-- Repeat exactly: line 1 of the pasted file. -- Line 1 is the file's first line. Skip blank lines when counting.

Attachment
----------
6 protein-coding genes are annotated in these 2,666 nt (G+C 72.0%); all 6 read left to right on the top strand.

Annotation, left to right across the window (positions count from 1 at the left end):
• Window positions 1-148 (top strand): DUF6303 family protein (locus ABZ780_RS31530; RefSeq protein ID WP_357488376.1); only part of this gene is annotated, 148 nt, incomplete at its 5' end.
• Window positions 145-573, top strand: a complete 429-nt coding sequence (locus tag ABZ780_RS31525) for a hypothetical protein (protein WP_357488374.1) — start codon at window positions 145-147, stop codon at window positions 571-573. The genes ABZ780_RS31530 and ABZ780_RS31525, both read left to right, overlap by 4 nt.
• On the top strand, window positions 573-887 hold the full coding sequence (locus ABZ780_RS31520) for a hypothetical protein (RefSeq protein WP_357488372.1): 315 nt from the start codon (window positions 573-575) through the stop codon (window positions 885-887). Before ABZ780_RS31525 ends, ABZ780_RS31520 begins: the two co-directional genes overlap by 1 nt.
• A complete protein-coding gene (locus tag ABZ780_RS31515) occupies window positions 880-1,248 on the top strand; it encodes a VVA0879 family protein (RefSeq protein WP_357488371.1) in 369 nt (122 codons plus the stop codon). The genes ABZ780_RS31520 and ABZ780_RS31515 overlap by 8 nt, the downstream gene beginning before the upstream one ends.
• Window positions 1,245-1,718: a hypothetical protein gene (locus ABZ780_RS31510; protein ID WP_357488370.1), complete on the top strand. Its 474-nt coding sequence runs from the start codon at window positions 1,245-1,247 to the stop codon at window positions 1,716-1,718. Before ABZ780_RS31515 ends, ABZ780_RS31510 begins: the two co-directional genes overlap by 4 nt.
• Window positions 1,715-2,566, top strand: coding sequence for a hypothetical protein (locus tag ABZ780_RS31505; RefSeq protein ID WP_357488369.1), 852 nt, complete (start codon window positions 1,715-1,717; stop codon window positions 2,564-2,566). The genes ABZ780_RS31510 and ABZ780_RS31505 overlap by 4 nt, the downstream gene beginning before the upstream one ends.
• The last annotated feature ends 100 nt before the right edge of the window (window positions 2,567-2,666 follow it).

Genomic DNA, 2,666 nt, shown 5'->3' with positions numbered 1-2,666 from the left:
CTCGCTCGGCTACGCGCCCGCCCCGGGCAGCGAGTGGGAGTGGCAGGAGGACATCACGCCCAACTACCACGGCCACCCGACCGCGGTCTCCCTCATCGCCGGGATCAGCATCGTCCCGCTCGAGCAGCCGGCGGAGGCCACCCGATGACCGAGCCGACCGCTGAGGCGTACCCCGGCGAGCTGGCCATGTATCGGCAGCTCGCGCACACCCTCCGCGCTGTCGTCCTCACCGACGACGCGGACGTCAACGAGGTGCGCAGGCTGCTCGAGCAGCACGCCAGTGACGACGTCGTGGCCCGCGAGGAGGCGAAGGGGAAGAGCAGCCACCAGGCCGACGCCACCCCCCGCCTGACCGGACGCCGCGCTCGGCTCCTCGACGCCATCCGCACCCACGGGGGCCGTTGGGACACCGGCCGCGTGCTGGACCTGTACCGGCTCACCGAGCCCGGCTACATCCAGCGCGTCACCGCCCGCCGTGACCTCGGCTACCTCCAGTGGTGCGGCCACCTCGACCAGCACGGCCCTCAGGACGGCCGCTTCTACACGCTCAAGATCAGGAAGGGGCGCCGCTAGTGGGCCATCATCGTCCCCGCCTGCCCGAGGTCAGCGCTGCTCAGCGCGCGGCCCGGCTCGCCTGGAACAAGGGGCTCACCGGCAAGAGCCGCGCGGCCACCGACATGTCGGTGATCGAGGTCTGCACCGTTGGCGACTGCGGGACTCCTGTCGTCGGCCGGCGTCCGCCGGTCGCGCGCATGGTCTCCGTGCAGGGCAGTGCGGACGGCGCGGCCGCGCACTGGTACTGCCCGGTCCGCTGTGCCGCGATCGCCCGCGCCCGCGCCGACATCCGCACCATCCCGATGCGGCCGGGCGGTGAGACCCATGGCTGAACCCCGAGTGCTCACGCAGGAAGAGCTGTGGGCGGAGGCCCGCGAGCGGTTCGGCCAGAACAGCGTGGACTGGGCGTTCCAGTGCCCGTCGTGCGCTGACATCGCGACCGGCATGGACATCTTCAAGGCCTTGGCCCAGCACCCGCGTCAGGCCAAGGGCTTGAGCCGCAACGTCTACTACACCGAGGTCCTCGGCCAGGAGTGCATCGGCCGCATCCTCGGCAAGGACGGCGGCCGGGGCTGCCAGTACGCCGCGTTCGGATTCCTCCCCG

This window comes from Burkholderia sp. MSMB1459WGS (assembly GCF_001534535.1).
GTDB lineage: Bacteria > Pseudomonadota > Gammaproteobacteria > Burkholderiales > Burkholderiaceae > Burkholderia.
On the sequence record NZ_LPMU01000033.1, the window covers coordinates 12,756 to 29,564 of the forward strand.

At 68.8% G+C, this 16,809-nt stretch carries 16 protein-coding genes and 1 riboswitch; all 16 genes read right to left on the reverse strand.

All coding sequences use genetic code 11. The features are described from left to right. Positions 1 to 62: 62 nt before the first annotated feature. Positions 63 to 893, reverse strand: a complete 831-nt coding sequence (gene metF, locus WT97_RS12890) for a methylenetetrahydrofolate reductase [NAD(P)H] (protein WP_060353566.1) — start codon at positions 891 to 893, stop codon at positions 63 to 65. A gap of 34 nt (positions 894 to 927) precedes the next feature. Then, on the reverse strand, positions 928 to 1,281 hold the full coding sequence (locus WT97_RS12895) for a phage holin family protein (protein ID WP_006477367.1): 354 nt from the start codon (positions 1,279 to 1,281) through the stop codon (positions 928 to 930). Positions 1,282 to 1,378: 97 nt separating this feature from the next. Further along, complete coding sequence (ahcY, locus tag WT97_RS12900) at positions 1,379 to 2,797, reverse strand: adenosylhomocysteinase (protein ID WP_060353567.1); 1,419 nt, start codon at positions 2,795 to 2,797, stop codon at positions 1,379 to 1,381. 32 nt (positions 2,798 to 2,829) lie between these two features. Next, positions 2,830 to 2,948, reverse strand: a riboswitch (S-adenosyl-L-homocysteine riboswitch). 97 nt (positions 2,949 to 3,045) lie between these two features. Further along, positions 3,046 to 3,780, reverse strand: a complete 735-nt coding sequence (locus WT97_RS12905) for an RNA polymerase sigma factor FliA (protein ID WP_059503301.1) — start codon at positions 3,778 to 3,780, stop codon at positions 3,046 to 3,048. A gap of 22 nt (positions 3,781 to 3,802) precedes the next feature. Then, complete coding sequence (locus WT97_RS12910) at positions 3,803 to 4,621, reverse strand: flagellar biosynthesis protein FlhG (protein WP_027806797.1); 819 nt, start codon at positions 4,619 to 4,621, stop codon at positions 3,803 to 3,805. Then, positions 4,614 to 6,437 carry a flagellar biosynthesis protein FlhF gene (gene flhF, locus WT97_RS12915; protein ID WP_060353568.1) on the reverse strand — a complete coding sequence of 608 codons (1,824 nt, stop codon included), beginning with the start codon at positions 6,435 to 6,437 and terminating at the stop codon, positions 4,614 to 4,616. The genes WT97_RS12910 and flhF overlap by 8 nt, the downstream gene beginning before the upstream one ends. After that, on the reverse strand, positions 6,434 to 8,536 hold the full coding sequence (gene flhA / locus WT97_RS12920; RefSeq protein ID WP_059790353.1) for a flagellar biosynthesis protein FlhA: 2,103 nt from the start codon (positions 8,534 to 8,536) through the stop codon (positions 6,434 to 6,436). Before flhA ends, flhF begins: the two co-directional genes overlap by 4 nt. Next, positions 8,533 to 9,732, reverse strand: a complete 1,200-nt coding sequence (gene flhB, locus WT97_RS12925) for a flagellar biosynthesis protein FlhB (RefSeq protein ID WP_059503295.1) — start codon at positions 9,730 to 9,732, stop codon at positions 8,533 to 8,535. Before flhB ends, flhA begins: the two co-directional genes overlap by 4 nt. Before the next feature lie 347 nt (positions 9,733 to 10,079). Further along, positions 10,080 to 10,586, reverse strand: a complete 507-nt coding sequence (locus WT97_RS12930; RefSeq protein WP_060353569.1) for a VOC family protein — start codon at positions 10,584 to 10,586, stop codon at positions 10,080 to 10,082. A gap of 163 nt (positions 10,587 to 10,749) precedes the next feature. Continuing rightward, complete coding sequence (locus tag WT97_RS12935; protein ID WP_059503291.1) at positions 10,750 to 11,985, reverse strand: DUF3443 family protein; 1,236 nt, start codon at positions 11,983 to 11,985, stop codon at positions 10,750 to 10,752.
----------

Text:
6 protein-coding genes are annotated in these 2,666 nt (G+C 72.0%); all 6 read left to right on the top strand.